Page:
The initial magnetization curve of square-columnar Josephson-junction arrays is calculated from fundamental laws. It is found that the first vortex entry is controlled by vortex nucleation rather than surface depinning and it occurs at a field greater than that predicted by the traditional surface-barrier theory. {copyright} {ital 1997} {ital The American Physical Society}

Chen, D.; Moreno, J.J.; Hernando, A. [Instituto de Magnetismo Aplicado, RENFE-UCM-CSIC, 28230 Las Rozas, Madrid (Spain)] [Instituto de Magnetismo Aplicado, RENFE-UCM-CSIC, 28230 Las Rozas, Madrid (Spain)

1997-08-01T23:59:59.000Z

160

Modeling bubble-vortex interactions Modeling and simulation of multiple bubble entrainment and interactions with two  

E-Print Network [OSTI]

Modeling bubble-vortex interactions Modeling and simulation of multiple bubble entrainment, OR 97331. (Dated: 5 November 2010) 1 #12;Modeling bubble-vortex interactions Simulations of bubble direct numerical simulation whereas motion of subgrid bubbles is modeled using Lagrangian track- ing

Apte, Sourabh V.

Note: This page contains sample records for the topic "vortex stabilizer pneumatic" from the National Library of EnergyBeta (NLEBeta).
While these samples are representative of the content of NLEBeta,
they are not comprehensive nor are they the most current set.
We encourage you to perform a real-time search of NLEBeta
to obtain the most current and comprehensive results.


161

Generation and Propagation of InertiaGravity Waves from Vortex Dipoles and Jets SHUGUANG WANG*  

E-Print Network [OSTI]

Generation and Propagation of Inertia­Gravity Waves from Vortex Dipoles and Jets SHUGUANG WANG) ABSTRACT This study investigates gravity wave generation and propagation from jets within idealized vortex, geostrophic adjust- ment, and spontaneous generation (Fritts and Alexander 2003, and references therein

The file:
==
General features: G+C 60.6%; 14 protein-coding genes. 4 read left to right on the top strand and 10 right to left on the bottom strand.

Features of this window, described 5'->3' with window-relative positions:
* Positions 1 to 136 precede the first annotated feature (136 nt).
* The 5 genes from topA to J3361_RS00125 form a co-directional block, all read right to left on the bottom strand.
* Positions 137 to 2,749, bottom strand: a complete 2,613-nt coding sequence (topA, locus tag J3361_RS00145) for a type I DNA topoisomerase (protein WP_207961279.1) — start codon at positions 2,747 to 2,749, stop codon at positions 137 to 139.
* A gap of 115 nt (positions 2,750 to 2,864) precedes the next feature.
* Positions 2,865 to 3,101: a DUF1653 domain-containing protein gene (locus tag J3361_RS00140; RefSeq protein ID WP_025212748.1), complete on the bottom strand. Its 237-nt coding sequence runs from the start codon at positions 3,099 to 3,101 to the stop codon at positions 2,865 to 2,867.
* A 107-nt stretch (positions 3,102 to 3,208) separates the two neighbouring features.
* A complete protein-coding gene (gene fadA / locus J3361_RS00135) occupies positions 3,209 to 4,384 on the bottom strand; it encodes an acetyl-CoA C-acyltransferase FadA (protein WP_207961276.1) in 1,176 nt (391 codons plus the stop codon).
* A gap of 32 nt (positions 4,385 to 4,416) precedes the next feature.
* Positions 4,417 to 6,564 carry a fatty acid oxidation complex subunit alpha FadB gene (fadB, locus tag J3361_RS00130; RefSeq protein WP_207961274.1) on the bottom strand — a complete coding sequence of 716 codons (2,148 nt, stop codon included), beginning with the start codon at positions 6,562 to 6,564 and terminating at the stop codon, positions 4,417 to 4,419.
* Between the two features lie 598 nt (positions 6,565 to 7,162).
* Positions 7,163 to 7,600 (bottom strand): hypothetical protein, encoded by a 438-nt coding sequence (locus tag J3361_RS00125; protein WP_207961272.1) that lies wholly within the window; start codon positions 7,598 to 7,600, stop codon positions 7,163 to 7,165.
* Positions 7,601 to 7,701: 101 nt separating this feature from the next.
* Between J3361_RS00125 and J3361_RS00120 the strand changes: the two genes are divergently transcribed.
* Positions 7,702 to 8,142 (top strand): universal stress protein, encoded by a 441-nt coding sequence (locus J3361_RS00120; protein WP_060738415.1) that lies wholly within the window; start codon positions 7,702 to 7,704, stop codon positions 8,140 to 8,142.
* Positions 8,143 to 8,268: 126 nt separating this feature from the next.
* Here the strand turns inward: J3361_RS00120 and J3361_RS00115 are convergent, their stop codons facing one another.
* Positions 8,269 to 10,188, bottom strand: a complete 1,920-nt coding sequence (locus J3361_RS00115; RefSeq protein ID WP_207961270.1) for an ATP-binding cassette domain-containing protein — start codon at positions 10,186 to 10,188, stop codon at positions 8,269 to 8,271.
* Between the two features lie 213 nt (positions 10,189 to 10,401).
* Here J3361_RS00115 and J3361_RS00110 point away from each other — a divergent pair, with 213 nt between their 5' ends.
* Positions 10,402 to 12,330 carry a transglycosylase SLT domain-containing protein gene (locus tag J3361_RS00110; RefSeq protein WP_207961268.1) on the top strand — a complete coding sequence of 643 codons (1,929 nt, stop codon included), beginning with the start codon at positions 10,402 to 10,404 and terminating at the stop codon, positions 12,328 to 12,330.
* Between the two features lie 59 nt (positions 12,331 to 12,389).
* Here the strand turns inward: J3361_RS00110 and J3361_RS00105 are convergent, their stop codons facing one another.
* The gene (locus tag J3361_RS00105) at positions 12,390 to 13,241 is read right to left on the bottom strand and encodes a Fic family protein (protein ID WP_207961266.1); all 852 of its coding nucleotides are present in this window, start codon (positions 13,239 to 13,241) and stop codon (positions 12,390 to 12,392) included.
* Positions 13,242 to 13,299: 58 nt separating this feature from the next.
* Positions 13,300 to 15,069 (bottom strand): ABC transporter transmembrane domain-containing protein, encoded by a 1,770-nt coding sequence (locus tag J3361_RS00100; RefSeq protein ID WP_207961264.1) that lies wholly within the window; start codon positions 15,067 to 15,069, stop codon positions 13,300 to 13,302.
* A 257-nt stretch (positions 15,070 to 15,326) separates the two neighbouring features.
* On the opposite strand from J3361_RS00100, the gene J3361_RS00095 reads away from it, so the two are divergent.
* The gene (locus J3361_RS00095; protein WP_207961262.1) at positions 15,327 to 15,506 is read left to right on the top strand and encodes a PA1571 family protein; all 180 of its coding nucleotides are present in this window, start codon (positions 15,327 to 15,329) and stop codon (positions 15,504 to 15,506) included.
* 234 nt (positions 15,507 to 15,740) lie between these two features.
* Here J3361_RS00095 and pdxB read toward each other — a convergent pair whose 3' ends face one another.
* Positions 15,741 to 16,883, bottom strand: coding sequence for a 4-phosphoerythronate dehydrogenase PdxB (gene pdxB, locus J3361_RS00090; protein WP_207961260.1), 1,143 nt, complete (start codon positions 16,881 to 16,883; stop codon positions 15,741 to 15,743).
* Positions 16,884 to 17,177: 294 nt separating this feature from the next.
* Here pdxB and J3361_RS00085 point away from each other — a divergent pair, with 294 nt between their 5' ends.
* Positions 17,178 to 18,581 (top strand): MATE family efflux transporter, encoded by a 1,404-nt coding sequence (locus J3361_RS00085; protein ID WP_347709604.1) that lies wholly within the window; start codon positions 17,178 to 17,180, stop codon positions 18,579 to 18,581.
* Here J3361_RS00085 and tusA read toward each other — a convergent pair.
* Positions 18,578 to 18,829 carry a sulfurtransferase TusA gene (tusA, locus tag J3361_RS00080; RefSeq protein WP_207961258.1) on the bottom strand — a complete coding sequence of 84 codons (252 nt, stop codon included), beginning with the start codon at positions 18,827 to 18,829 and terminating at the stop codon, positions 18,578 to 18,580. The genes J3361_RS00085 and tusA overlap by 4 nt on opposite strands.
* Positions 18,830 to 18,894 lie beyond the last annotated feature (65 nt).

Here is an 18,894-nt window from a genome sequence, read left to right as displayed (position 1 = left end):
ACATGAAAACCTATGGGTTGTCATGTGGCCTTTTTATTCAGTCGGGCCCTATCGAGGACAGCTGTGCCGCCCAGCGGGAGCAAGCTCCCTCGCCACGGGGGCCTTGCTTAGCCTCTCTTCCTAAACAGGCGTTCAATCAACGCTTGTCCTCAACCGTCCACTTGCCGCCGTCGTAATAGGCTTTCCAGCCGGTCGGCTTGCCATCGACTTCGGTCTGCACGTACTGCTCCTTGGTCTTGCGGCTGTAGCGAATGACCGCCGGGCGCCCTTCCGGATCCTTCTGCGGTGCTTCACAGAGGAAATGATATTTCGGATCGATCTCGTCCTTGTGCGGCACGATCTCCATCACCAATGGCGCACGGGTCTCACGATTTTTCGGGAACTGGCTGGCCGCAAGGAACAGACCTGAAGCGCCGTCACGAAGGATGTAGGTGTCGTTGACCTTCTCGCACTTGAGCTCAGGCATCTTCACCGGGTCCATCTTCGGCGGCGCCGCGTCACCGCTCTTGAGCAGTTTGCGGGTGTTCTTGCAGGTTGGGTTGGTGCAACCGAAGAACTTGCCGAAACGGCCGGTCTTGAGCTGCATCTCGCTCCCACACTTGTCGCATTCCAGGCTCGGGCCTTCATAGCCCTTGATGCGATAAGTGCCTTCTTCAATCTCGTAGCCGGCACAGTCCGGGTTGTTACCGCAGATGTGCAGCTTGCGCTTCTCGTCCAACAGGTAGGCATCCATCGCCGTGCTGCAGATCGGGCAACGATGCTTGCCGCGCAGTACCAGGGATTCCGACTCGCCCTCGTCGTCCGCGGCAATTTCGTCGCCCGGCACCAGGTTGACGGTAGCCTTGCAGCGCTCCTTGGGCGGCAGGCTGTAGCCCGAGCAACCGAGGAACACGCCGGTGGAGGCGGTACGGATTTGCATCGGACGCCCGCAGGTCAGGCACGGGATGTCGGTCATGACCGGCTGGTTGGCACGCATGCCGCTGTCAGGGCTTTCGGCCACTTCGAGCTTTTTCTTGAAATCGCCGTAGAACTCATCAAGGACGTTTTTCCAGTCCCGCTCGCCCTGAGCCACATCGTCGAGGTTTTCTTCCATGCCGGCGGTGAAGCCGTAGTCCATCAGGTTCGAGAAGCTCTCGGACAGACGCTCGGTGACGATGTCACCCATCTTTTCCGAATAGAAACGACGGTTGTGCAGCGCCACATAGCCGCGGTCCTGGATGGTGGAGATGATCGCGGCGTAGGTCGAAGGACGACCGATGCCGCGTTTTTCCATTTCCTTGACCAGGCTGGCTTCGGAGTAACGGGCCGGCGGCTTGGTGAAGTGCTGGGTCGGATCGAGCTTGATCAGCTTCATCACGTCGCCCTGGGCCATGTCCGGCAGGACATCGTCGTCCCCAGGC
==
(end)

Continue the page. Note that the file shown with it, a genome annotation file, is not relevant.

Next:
162

Stripe Domains and First-Order Phase Transition in the Vortex Matter of Anisotropic High-Temperature Superconductors  

E-Print Network [OSTI]

Stripe Domains and First-Order Phase Transition in the Vortex Matter of Anisotropic High-Temperature temperature superconductor and reveal a sharp transition in the state of this phase resulting in regular that can subsequently melt at high temperatures to a vortex liquid, a pinned vortex glassy state that can

Alexei, Koshelev

163

Effect of time-dependent piston velocity program on vortex ring formation in a piston/cylinder arrangement  

E-Print Network [OSTI]

Effect of time-dependent piston velocity program on vortex ring formation in a piston An analytical model describing laminar vortex ring formation in a nozzle flow generator piston/ cylinder.1063/1.2188918 I. INTRODUCTION Vortex rings are usually generated in the laboratory by the motion of a piston

Dabiri, John O.

164

arXiv:1206.2498v2[cond-mat.other]19Nov2012 Quantum vortex reconnections  

E-Print Network [OSTI]

, and parts of the initial vortical tubes can be left behind as vortex threads, which then undergo successivearXiv:1206.2498v2[cond-mat.other]19Nov2012 Quantum vortex reconnections S. Zuccher,1 M. Caliari,1 A with time before and after the vor- tex reconnection. We also compute vortex reconnections using the Biot

Caliari, Marco

165

The role of boundary conditions in a simple model of incipient vortex breakdown F. Gallaire and J.-M. Chomaz  

E-Print Network [OSTI]

. In the labora- tory, it is preferentially studied in vortex tubes, where it is seen in many cases to give riseThe role of boundary conditions in a simple model of incipient vortex breakdown F. Gallaire and J of a hairpin vortex in a shear-thinning fluid governed by a power-law model Phys. Fluids 25, 101703 (2013); 10

Boyer, Edmond

166

Quantum dynamics of a vortex in a Josephson junction  

SciTech Connect (OSTI)

We investigate the tunneling character of vortex in an asymmetrical potential well with a finite barrier by using the periodic instanton method. We obtain the total decay rate which is valid for the entire range of temperature and show how it reduces to the appropriate results for the classical thermal activation at high temperatures, the thermally assisted tunneling at intermediate temperatures, and the pure quantum tunneling at low temperature. We can even give the exact definition of the 'crossover' temperature and find experimental data to support our theoretical analysis.